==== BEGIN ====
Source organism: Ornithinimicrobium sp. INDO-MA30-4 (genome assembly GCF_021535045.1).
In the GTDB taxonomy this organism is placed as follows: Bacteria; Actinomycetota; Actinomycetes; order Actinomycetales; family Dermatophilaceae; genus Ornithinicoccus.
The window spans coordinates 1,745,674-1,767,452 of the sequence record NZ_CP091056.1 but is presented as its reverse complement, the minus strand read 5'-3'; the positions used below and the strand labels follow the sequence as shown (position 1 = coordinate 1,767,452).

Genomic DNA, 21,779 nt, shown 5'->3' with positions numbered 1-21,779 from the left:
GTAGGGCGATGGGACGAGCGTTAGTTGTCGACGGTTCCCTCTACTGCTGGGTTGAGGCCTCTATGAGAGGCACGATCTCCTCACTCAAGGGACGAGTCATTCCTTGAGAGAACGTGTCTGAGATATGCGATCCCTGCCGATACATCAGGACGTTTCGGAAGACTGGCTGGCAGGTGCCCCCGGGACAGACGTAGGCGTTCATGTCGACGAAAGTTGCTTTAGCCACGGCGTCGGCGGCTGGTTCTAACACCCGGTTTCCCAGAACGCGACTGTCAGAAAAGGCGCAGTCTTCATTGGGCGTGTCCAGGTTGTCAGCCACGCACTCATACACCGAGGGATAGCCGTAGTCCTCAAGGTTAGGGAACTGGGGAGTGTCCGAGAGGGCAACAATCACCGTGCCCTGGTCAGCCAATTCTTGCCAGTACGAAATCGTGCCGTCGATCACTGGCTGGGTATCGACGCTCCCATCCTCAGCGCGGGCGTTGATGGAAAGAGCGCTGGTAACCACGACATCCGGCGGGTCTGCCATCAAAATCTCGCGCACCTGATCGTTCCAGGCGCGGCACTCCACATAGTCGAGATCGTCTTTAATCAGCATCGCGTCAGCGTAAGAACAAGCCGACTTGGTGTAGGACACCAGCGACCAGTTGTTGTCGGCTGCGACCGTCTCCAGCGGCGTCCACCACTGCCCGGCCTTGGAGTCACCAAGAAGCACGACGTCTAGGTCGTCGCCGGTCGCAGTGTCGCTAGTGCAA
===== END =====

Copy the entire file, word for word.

Source organism: Ornithinimicrobium sp. INDO-MA30-4 (genome assembly GCF_021535045.1).
In the GTDB taxonomy this organism is placed as follows: Bacteria; Actinomycetota; Actinomycetes; order Actinomycetales; family Dermatophilaceae; genus Ornithinicoccus.
The window spans coordinates 1,745,674-1,767,452 of the sequence record NZ_CP091056.1 but is presented as its reverse complement, the minus strand read 5'-3'; the positions used below and the strand labels follow the sequence as shown (position 1 = coordinate 1,767,452).

Genomic DNA, 21,779 nt, shown 5'->3' with positions numbered 1-21,779 from the left:
GTAGGGCGATGGGACGAGCGTTAGTTGTCGACGGTTCCCTCTACTGCTGGGTTGAGGCCTCTATGAGAGGCACGATCTCCTCACTCAAGGGACGAGTCATTCCTTGAGAGAACGTGTCTGAGATATGCGATCCCTGCCGATACATCAGGACGTTTCGGAAGACTGGCTGGCAGGTGCCCCCGGGACAGACGTAGGCGTTCATGTCGACGAAAGTTGCTTTAGCCACGGCGTCGGCGGCTGGTTCTAACACCCGGTTTCCCAGAACGCGACTGTCAGAAAAGGCGCAGTCTTCATTGGGCGTGTCCAGGTTGTCAGCCACGCACTCATACACCGAGGGATAGCCGTAGTCCTCAAGGTTAGGGAACTGGGGAGTGTCCGAGAGGGCAACAATCACCGTGCCCTGGTCAGCCAATTCTTGCCAGTACGAAATCGTGCCGTCGATCACTGGCTGGGTATCGACGCTCCCATCCTCAGCGCGGGCGTTGATGGAAAGAGCGCTGGTAACCACGACATCCGGCGGGTCTGCCATCAAAATCTCGCGCACCTGATCGTTCCAGGCGCGGCACTCCACATAGTCGAGATCGTCTTTAATCAGCATCGCGTCAGCGTAAGAACAAGCCGACTTGGTGTAGGACACCAGCGACCAGTTGTTGTCGGCTGCGACCGTCTCCAGCGGCGTCCACCACTGCCCGGCCTTGGAGTCACCAAGAAGCACGACGTCTAGGTCGTCGCCGGTCGCAGTGTCGCTAGTGCAA